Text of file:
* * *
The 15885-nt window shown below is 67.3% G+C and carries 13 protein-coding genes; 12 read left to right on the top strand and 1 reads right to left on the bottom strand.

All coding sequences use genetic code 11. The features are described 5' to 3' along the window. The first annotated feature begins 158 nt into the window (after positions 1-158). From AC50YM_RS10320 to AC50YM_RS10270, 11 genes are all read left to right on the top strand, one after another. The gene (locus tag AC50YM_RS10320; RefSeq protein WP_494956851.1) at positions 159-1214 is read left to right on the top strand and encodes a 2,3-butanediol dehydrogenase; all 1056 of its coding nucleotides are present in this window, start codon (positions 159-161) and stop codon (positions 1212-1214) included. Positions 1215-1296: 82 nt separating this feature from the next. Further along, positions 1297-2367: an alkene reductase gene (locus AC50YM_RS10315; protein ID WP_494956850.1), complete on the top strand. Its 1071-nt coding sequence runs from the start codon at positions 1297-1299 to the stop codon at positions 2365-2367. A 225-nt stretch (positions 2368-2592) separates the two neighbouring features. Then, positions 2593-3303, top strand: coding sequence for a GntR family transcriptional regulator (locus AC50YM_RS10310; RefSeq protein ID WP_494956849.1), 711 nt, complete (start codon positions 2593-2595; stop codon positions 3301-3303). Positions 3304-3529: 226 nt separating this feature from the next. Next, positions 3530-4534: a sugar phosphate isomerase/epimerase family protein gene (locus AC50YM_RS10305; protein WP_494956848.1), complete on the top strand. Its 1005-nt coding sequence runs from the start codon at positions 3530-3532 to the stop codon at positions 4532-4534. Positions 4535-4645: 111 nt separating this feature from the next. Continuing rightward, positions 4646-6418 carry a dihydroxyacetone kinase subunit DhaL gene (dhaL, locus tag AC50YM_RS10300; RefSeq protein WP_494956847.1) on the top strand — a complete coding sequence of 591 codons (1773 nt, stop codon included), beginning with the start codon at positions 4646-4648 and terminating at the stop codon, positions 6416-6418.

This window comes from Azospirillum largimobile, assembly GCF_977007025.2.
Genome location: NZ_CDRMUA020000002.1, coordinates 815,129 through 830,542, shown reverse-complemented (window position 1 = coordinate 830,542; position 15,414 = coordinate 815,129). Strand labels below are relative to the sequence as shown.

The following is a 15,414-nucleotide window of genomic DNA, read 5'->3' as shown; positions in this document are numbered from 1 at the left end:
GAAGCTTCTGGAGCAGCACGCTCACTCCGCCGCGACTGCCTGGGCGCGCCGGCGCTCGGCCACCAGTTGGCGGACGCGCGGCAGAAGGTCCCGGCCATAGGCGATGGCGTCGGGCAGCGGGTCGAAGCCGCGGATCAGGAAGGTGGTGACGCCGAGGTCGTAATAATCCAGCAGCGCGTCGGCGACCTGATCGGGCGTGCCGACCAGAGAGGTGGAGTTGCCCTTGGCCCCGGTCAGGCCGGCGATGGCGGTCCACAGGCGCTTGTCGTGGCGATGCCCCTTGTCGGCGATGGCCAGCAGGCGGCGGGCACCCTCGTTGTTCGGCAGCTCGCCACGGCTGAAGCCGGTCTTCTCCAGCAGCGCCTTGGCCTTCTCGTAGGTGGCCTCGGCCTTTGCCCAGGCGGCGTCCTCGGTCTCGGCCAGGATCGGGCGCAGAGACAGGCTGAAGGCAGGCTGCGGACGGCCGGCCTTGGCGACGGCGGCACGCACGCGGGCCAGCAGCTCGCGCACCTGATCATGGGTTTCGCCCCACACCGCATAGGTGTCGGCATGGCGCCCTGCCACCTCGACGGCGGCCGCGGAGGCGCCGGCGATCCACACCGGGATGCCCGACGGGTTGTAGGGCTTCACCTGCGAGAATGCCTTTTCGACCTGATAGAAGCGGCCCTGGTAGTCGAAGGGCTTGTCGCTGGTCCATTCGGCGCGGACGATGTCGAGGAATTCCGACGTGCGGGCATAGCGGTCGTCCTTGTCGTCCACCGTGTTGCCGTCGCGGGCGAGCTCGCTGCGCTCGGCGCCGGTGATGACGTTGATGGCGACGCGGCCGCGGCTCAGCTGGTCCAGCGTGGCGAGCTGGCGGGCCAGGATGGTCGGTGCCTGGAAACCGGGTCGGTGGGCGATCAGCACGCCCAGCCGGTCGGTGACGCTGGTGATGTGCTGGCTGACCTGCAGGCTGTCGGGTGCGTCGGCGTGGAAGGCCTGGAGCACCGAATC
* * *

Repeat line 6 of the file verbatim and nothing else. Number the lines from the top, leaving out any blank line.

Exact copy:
GAAGCTTCTGGAGCAGCACGCTCACTCCGCCGCGACTGCCTGGGCGCGCCGGCGCTCGGCCACCAGTTGGCGGACGCGCGGCAGAAGGTCCCGGCCATAGGCGATGGCGTCGGGCAGCGGGTCGAAGCCGCGGATCAGGAAGGTGGTGACGCCGAGGTCGTAATAATCCAGCAGCGCGTCGGCGACCTGATCGGGCGTGCCGACCAGAGAGGTGGAGTTGCCCTTGGCCCCGGTCAGGCCGGCGATGGCGGTCCACAGGCGCTTGTCGTGGCGATGCCCCTTGTCGGCGATGGCCAGCAGGCGGCGGGCACCCTCGTTGTTCGGCAGCTCGCCACGGCTGAAGCCGGTCTTCTCCAGCAGCGCCTTGGCCTTCTCGTAGGTGGCCTCGGCCTTTGCCCAGGCGGCGTCCTCGGTCTCGGCCAGGATCGGGCGCAGAGACAGGCTGAAGGCAGGCTGCGGACGGCCGGCCTTGGCGACGGCGGCACGCACGCGGGCCAGCAGCTCGCGCACCTGATCATGGGTTTCGCCCCACACCGCATAGGTGTCGGCATGGCGCCCTGCCACCTCGACGGCGGCCGCGGAGGCGCCGGCGATCCACACCGGGATGCCCGACGGGTTGTAGGGCTTCACCTGCGAGAATGCCTTTTCGACCTGATAGAAGCGGCCCTGGTAGTCGAAGGGCTTGTCGCTGGTCCATTCGGCGCGGACGATGTCGAGGAATTCCGACGTGCGGGCATAGCGGTCGTCCTTGTCGTCCACCGTGTTGCCGTCGCGGGCGAGCTCGCTGCGCTCGGCGCCGGTGATGACGTTGATGGCGACGCGGCCGCGGCTCAGCTGGTCCAGCGTGGCGAGCTGGCGGGCCAGGATGGTCGGTGCCTGGAAACCGGGTCGGTGGGCGATCAGCACGCCCAGCCGGTCGGTGACGCTGGTGATGTGCTGGCTGACCTGCAGGCTGTCGGGTGCGTCGGCGTGGAAGGCCTGGAGCACCGAATC